Thanks to Dan Clabo of Brainerd (who is actually one of the "it doesn't get any better than this" actors) for clarifying the mystery of "Crow Wing, Minnesota" in the commercial - from Dan:
Excerpt about this clip in the book: Fishing Minnesota: Angling With the Experts in the Land of 10,000 Lakes
Marv Koering is pictured in the boat:
Don Kottke was honored Tuesday in Walker as the Minnesota Resort & Campground Association's 2010 inductee to the Minnesota Hospitality Hall of Fame.
Kottke, 69, along with his wife, Mayva, own and operate Don and Mayva's Crow Wing Lake Campground just off Highway 371 south of Brainerd. The Kottkes joke they purchased the campground in 1970 looking for a business near Brainerd as a nice environment to raise a family. They wanted to teach their children responsibility. Forty years later, the kids are gone and the couple notes they are still there.
Don and Mayva Kottke posed with their dog Kali. The couple owns Don and Mayva's Crow Wing Lake Campground, Brainerd. On Tuesday Don Kottke was inducted into the Minnesota Hospitality Hall of Fame.
Reached in Walker after the ceremony, Kottke said he was appreciative of the honor.
"That was a big surprise," he said. "I wasn't really expecting that. I don't really know what to say."
Kottke, 69, has spent nearly a lifetime at work and has no plans to retire any time soon. He grew up on a farm in western Minnesota. When the family moved to town when Kottke was a boy, he helped out in their general store. He graduated from Tintah High School in 1959 and married his high school sweetheart, Mayva, in 1960.
She was named the resort and campground association's Minnesota Resorter of the Year in 2005, the first time the award was presented to a campground operator. Mayva Kottke said her husband's induction into the hall of fame represents the second campground owner to be included. Kottke was inducted during the association's fall conference at Chase on the Lake in Walker.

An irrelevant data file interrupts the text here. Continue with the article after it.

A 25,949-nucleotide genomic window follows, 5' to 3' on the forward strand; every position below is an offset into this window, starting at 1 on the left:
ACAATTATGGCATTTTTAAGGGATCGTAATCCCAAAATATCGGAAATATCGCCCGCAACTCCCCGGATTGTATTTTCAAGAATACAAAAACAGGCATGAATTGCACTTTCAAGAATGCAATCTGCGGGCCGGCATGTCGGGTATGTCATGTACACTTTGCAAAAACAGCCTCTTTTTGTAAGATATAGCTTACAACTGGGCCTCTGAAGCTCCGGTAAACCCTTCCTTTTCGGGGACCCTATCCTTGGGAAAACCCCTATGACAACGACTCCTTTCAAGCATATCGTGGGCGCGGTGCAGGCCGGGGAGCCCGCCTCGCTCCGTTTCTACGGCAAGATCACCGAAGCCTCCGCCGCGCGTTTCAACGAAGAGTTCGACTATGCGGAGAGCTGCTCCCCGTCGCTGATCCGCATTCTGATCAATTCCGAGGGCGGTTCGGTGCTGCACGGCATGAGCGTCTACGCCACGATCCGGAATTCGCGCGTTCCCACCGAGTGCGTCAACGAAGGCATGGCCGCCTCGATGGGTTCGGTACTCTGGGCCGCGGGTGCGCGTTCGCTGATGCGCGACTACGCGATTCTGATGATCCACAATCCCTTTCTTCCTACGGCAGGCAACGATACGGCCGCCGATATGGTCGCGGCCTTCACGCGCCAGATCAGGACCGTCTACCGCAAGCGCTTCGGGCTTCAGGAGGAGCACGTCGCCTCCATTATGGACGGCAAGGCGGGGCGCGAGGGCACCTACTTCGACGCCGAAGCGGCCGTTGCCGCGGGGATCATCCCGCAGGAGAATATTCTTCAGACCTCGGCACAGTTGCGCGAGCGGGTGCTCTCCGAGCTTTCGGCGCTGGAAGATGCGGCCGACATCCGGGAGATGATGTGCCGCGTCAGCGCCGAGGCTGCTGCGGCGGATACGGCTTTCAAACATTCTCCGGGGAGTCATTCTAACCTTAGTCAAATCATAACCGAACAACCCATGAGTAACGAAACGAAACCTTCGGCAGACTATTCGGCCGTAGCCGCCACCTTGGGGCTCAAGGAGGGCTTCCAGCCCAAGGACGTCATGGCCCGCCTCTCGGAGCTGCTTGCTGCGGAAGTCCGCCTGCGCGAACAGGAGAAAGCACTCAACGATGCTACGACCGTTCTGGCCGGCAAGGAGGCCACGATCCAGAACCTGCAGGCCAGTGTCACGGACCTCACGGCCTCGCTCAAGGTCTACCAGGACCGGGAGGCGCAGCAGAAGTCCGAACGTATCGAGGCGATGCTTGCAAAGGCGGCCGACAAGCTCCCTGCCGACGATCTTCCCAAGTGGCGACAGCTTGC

While Kottke has spent much of his life in Minnesota, he's also been far from the lakes area. After joining the Navy in 1959, Kottke went to California and then was stationed in Morocco, North Africa. Mayva joined him and two of the couple's three children were born there.
After his time in the service, Kottke worked in Minneapolis and then tried farming in Traverse County before going back to college. He earned an accounting degree at St. Cloud State University. The effort, combined with a part-time job for a finance agency and raising a young family, took six years.
Kottke said going back to college was one of the best things he ever decided to do. He credited his family's support in helping him reach his goal of a college degree.
At monthly Minnesota Campground Owners Association meetings after purchasing the campground here, the Kottkes reported they were the youngest ones there and wondered if they had done the right thing.
"We got into it not knowing what we were doing, but it was a fun time because it was the beginning of the camping industry," Kottke said. "It was a great business to be in. It was a great business to raise a family in and the longer we were in the more we learned."
In the beginning, the Kottkes were charging $2.50 for a family of four per night for a full hookup at the campground. The Kottke family was working to make ends meet. Knowing how much they could charge was one of the hardest parts of running the operation, Kottke said.
"We're fortunate our campground is first of all in the No. 1 tourist area in Minnesota and our entrance is right off a major highway," he said.
Kottke served on the Minnesota Association of Campground Operators board for 18 years and was president five times and also served as treasurer. He also served on the Heartland Board for 11 years and as treasurer for eight of the 11 years.
Kottke also served on the Minnesota Tourism Economic Recovery Commission, which was started by Gov. Rudy Perpich and spent 12 years on the Fort Ripley Township Board.
At the induction on Tuesday, Kottke, who now has seven grandchildren, was surprised by his family's attendance at the conference in Walker.
"I wasn't expecting the whole crew to be here," he said. "I gave it 20 years on the campground association board. I had a lot of fun. It was interesting I was glad I was able to help out and do things for tourism in this state."
by RENEE RICHARDSON
Lake History Project >